The simple answer is: "it's very complicated". Individual churches, dioceses, national councils of bishops, religious orders, houses of those religious orders, the dicasteries of the Roman Curia, institutions like schools and hospitals: they are all to some extent independent and to some extent related. The Catholic Church is not a simple organisation, and it doesn't have a simple financial structure.
In particular, it is complicated because the exact pattern is not replicated in every country. The national Episcopal Conferences have some degree of autonomy in setting a pattern which will apply in each country, according to what is appropriate. Moreover, the Vatican finances are both complex and opaque. Some income comes directly from donations from the faithful (a system known as Peter's Pence), while other income comes from the surplus from the Istituto per le Opere di Religione, the Vatican Bank.
There isn't a simple organisational structure, with the Vatican at the top and the parishes at the bottom and a simple flow of money up and down the chain. This is because the basic structure of the Catholic Church is based around is that of the particular church. This is generally (though not always) a diocese. It is local (that is to say, defined by geography) and headed by a bishop. (Code of Canon Law, Canon 368) If you want some of the theology behind this, the document Communionis Notio is relevant.
The diocese are institutionally independent of one another, though they are grouped in the national/regional Episcopal Conferences which have certain legislative powers in their region, and they are all subject to the Canon Law of the Catholic Church. Each diocese is divided into parishes. The priests in each parish are essentially "deputies" for the bishop.
The financial relationship that we might consider best, therefore, is between the diocese and the parish. (The financial organisation of the Vatican would take years to analyse fully!) The parish-diocese relationship is the most common financial relationship. It leaves a whole lot out, as you see from my opening paragraph. So let's look at one such example. I'm going to look at the Roman Catholic Diocese of Westminster and it's 2011 financial statement, for the simple reason that I could find it online.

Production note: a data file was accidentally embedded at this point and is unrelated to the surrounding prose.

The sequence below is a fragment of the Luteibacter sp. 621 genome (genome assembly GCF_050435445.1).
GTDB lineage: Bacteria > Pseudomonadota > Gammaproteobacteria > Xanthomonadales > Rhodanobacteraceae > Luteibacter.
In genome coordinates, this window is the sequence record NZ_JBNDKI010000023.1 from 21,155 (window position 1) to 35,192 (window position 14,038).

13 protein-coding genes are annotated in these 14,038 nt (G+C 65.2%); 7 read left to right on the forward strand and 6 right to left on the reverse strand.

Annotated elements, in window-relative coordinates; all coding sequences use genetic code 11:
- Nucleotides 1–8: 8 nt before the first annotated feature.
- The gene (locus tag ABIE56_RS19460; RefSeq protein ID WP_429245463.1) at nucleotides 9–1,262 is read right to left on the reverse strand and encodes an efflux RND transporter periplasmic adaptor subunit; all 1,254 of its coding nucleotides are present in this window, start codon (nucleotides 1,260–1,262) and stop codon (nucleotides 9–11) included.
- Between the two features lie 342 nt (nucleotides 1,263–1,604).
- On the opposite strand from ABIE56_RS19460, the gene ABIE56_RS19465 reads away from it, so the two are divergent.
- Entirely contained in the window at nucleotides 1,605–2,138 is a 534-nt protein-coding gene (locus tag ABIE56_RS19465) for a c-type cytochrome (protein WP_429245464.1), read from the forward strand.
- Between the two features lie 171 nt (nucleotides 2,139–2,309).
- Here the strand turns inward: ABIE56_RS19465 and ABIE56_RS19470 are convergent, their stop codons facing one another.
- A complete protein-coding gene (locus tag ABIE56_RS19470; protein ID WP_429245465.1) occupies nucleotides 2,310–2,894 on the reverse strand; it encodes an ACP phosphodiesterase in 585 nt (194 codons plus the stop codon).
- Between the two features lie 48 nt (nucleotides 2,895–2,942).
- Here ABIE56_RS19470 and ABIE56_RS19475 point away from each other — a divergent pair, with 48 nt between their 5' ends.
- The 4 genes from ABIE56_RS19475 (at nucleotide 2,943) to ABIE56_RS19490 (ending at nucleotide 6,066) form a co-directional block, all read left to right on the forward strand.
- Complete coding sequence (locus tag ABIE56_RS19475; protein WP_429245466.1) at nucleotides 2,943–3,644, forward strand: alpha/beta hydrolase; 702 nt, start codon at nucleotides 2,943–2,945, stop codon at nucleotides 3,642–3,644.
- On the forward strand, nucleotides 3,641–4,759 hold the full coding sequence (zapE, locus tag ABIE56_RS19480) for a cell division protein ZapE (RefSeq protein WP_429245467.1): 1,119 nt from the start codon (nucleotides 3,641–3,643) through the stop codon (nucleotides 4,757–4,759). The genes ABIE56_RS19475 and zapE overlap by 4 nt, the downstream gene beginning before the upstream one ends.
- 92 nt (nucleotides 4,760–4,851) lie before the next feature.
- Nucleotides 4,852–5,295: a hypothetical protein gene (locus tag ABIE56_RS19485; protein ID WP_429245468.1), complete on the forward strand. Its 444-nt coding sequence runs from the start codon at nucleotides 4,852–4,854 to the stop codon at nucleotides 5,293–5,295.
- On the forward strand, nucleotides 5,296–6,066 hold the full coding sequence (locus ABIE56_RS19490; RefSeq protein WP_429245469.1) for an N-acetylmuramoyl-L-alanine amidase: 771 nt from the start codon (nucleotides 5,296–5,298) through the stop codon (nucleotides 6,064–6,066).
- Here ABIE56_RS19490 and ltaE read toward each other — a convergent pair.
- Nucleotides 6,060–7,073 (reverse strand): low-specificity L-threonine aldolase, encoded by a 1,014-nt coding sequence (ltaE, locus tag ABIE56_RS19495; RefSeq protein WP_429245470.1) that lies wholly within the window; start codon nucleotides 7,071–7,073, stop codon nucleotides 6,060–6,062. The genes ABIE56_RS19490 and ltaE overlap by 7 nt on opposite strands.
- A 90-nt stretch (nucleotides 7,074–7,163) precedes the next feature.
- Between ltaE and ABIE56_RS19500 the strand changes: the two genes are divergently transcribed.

The parishes receive income of various types (p19):
- collections, donations and legacies (by far the largest)
- parish activities
- investment income
- trading income
- disposal of assets
This is spent in various ways (p21). The largest are non-clergy salaries and parish assessments, which are in effect a diocesan tax: each parish provides a proportion of their income to the diocese. This proportion varies among Episcopal Conferences and possibly among dioceses: I haven't found any clear information.
In each parish, the parish priest is primarily in charge of finances:
In all juridic affairs the pastor represents the parish according to the norm of law. He is to take care that the goods of the parish are administered according to the norm of cann. 1281-1288. (Canon 532)
On top of this, there is to be a finance council in each parish:
In each parish there is to be a finance council which is governed, in addition to universal law, by norms issued by the diocesan bishop and in which the Christian faithful, selected according to these same norms, are to assist the pastor in the administration of the goods of the parish, without prejudice to the prescript of can. 532. (Canon 537)
So many decisions are taken on a local basis, by the priest with the advice of the finance council.
At a diocesan level, most income comes from the parish assessments mentioned above (p20 of the Diocese of Westminster report). In the diocese, there is again a finance council to manage finances:
In every diocese a Finance council is to be established, offer which the diocesan bishop himself or his delegate presides and which consists of at least three members of the Christian faithful truly expert in Financial affairs and civil law, outstanding in integrity, and appointed by the bishop. (Canon 492)
The function of this council is to provide "a budget of the income and expenditures which are foreseen for the entire governance of the diocese in the coming year".
So a short summary.
Most income comes to individual parishes. The parish priest is in charge of this, with the assistance of a finance council. A proportion of income goes from the parish to the diocese, where a finance council appointed by and presided over by the bishop is in charge of decisions concerning the governance of the diocese.
This is obviously not the whole picture. It covers only the parishes and diocese. These are the most significant aspect of the Church, but a lot more could be said about the various other aspects of the Church on local, national, regional and international levels. Moreover, to some extent these relationships vary significantly across the world.